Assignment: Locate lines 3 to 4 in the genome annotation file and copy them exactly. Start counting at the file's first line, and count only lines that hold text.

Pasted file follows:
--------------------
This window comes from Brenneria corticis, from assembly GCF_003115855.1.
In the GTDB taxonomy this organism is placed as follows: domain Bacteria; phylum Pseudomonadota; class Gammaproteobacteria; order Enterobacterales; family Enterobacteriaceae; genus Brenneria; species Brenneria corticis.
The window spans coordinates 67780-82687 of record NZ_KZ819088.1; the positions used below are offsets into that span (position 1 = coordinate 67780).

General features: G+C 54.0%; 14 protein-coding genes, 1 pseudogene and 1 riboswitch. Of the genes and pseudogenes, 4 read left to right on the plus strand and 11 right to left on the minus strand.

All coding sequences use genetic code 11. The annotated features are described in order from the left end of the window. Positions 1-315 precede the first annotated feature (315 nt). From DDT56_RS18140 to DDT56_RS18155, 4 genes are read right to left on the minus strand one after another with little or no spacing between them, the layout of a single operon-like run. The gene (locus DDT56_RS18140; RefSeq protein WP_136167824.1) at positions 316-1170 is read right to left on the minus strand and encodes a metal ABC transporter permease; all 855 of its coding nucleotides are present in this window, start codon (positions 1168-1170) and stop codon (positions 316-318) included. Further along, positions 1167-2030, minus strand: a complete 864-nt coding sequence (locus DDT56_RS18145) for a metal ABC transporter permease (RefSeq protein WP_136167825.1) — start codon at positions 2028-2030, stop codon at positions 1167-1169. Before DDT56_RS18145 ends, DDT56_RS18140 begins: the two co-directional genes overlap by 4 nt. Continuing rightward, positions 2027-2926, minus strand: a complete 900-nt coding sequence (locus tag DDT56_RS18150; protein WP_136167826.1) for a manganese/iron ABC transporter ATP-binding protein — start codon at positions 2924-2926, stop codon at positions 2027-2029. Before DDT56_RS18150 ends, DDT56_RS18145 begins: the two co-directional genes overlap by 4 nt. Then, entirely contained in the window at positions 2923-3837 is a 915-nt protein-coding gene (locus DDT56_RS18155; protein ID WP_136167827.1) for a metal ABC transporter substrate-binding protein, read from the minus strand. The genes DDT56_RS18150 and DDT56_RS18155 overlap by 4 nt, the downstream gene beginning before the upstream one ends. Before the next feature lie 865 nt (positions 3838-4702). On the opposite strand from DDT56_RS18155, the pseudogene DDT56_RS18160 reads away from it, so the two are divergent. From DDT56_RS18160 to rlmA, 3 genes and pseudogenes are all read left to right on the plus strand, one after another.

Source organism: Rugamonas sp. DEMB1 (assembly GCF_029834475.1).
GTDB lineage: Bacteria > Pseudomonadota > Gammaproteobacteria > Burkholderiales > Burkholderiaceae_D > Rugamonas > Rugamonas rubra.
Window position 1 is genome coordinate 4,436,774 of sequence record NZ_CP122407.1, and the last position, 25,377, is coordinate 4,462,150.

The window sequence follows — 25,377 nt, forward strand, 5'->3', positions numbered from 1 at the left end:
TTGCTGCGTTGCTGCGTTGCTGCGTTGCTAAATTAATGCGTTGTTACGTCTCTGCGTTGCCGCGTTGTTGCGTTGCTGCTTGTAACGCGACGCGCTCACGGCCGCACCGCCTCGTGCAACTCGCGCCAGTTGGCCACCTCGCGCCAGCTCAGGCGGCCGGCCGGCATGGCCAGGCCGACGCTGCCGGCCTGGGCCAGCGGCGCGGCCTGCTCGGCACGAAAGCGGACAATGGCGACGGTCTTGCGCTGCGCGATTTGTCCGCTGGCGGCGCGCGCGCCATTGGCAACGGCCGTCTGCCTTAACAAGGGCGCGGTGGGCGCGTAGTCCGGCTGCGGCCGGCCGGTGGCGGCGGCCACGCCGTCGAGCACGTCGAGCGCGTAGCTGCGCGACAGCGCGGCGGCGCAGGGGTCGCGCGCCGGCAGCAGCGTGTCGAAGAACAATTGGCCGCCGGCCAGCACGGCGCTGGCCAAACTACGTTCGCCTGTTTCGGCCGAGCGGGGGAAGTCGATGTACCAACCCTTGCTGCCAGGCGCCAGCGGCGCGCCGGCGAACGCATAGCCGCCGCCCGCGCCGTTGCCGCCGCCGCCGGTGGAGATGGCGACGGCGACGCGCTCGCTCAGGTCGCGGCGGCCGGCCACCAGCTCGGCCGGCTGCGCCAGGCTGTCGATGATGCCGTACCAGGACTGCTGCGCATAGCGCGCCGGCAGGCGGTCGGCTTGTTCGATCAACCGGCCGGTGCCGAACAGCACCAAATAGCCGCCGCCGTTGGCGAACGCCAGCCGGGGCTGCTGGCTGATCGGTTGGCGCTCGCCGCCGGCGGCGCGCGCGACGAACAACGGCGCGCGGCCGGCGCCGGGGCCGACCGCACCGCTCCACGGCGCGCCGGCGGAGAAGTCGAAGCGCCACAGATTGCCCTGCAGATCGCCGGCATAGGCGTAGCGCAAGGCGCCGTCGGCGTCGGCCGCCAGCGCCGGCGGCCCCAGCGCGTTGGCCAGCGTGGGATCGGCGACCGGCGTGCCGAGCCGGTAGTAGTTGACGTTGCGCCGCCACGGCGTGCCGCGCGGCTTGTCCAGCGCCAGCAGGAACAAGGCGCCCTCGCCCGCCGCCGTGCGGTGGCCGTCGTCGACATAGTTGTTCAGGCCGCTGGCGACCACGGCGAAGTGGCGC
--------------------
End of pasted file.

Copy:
The window spans coordinates 67780-82687 of record NZ_KZ819088.1; the positions used below are offsets into that span (position 1 = coordinate 67780).

General features: G+C 54.0%; 14 protein-coding genes, 1 pseudogene and 1 riboswitch. Of the genes and pseudogenes, 4 read left to right on the plus strand and 11 right to left on the minus strand.